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Dwarf Birch vs Black Elderberry

Betula pumila

Sambucus nigra ssp. canadensis

ONLY AVAILABLE BY CONTRACT GROW

NOT AVAILABLE THIS SEASON

(new stock expected: fall of 2019)

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Black Elderberry

Dwarf Birch, also known as Bog Birch for its common occurrence in wet areas, is a small deciduous shrub native to North America.

Common in riparian zones and boreal forests across Western Canada. It is a common reclamation species.

This species is often used by local artisans to twist into shapes like willow and make decorative hearts, circles, etc.

Black Elderberry is a deciduous shrub native to eastern North America. You can plant this shrub in moist areas and it will help stabilize your soil. You can also use it on rural properties anywhere you'd use a lilac.

Warning: the seeds, stems, leaves, roots, and uncooked berries of the Black Elderberry are poisonous to humans when eaten in quantity. You should cook the berries to make them safe for human consumption.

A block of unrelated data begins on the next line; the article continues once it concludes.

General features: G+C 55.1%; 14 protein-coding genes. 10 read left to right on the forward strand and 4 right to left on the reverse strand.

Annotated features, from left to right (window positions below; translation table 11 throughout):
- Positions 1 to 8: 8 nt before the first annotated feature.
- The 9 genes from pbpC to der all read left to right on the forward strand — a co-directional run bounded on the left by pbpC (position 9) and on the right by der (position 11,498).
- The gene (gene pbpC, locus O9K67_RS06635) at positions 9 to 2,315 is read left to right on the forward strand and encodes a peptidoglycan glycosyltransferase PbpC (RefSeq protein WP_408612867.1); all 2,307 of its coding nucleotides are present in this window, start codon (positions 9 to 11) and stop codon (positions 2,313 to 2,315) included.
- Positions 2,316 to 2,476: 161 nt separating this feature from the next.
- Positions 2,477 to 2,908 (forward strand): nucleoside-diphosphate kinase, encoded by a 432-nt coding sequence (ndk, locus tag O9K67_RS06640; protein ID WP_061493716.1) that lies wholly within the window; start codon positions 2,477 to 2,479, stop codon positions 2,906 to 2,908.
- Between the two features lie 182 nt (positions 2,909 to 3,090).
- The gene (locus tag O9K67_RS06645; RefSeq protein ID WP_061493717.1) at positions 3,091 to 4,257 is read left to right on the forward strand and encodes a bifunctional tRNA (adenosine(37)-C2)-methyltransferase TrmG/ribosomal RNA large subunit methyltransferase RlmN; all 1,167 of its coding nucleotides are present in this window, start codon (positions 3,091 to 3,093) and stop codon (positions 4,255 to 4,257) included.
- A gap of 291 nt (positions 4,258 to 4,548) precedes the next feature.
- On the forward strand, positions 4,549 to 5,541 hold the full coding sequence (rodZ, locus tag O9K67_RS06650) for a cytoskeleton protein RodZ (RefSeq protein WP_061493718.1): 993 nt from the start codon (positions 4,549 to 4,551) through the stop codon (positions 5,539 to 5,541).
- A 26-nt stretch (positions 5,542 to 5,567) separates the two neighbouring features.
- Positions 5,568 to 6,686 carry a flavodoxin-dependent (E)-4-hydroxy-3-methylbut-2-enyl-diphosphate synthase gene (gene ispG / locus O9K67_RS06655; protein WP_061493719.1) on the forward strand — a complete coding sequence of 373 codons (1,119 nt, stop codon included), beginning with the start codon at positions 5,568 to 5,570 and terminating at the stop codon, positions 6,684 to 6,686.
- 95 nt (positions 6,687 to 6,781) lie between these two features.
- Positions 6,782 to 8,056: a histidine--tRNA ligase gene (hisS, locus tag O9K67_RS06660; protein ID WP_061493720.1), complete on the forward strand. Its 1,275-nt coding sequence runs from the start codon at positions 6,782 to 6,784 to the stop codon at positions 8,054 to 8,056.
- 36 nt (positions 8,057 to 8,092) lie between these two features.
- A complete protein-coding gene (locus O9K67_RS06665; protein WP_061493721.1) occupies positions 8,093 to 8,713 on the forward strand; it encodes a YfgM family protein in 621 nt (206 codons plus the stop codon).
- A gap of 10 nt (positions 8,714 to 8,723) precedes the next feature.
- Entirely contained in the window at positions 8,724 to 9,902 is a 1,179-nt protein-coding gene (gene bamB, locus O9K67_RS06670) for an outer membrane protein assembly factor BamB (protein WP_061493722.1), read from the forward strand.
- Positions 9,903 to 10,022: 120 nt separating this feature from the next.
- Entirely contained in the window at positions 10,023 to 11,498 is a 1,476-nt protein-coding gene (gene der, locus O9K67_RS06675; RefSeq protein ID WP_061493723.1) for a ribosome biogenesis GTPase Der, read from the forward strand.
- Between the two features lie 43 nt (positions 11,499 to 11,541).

DWARF BIRCH QUICK FACTS

BLACK ELDERBERRY QUICK FACTS

Zone: 2a
Zone: 3a
Height: 2.4 m (8 ft)
Height: 3 m (10 ft)
Spread: 1.2 m (4 ft)
Spread: 2.4 m (8 ft)
Moisture: normal, wet
Moisture: normal, wet
Light: full sun
Light: any
Fall colour: red-orange
Berries: black
Flowers: fragrant, white and showy
Bark: gray brownish with rigid bumps
Growth rate: very fast
Growth rate: medium
Life span: short
Maintenance: low
Maintenance: low
Suckering: none
Suckering: medium
Pollution tolerance: high




Toxicity: leaves, stems, and uncooked berries are poisonous to humans

Other Names: american black elderberry, american elderberry, canada elderberry, common elderberry


Ships To Canada: yes
Ships to USA: no
Ships To Canada: yes
Ships to USA: yes